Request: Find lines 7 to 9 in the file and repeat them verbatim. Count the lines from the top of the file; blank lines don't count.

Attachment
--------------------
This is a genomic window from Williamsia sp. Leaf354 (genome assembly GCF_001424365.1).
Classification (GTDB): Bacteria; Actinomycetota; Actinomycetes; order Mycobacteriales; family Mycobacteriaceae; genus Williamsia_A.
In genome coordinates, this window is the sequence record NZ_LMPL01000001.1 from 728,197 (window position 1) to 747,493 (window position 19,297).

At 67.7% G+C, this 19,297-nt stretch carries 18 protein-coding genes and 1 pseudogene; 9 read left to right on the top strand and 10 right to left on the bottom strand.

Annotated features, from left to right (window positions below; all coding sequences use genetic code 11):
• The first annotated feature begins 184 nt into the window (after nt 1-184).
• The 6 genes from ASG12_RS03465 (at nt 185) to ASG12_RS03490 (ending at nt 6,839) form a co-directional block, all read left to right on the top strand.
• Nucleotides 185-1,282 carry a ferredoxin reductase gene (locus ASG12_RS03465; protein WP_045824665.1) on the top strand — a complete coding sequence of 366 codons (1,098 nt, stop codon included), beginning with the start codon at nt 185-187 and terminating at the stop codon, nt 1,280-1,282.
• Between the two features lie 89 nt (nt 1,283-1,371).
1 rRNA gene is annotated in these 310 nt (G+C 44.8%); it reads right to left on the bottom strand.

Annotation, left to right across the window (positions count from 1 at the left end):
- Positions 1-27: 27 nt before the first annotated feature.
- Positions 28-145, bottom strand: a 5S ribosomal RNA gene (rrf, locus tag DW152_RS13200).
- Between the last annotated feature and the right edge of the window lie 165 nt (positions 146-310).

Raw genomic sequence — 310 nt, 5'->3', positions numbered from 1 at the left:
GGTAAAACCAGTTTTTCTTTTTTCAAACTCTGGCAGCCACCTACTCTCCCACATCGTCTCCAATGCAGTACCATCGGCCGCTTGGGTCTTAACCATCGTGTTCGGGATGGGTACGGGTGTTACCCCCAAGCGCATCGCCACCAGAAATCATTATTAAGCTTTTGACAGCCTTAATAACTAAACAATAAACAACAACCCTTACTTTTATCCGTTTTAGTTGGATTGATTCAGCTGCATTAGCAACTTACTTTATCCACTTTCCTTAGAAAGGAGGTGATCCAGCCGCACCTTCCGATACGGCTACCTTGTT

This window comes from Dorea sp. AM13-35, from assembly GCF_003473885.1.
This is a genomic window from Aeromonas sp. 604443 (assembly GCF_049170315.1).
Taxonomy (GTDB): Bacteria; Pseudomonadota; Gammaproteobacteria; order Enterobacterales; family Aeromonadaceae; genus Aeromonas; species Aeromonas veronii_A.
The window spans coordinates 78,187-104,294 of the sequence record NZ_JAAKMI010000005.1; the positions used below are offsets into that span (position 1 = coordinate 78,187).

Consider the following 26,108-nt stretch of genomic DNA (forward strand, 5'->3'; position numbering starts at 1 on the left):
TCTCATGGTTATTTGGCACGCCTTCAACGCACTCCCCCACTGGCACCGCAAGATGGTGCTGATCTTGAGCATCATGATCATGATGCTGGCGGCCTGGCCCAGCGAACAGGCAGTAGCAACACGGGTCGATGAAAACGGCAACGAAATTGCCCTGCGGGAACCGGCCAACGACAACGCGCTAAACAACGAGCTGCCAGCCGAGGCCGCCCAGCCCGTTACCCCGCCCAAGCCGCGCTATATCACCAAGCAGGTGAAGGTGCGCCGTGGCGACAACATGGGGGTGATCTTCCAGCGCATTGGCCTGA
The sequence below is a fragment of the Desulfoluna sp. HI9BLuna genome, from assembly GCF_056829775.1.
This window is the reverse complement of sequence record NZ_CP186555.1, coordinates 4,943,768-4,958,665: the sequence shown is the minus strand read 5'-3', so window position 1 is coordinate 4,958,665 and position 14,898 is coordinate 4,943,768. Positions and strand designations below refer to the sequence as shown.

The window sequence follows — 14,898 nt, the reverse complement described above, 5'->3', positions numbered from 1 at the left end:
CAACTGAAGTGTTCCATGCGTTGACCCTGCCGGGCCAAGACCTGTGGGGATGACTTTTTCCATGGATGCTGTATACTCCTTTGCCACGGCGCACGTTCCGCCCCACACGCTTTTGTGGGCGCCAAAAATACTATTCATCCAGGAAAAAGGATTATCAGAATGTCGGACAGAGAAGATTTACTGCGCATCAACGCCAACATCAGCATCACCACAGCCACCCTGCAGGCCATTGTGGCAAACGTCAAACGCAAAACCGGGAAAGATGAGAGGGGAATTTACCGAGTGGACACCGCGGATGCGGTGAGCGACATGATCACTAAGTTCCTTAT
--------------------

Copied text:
• The 6 genes from ASG12_RS03465 (at nt 185) to ASG12_RS03490 (ending at nt 6,839) form a co-directional block, all read left to right on the top strand.
• Nucleotides 185-1,282 carry a ferredoxin reductase gene (locus ASG12_RS03465; protein WP_045824665.1) on the top strand — a complete coding sequence of 366 codons (1,098 nt, stop codon included), beginning with the start codon at nt 185-187 and terminating at the stop codon, nt 1,280-1,282.
• Between the two features lie 89 nt (nt 1,283-1,371).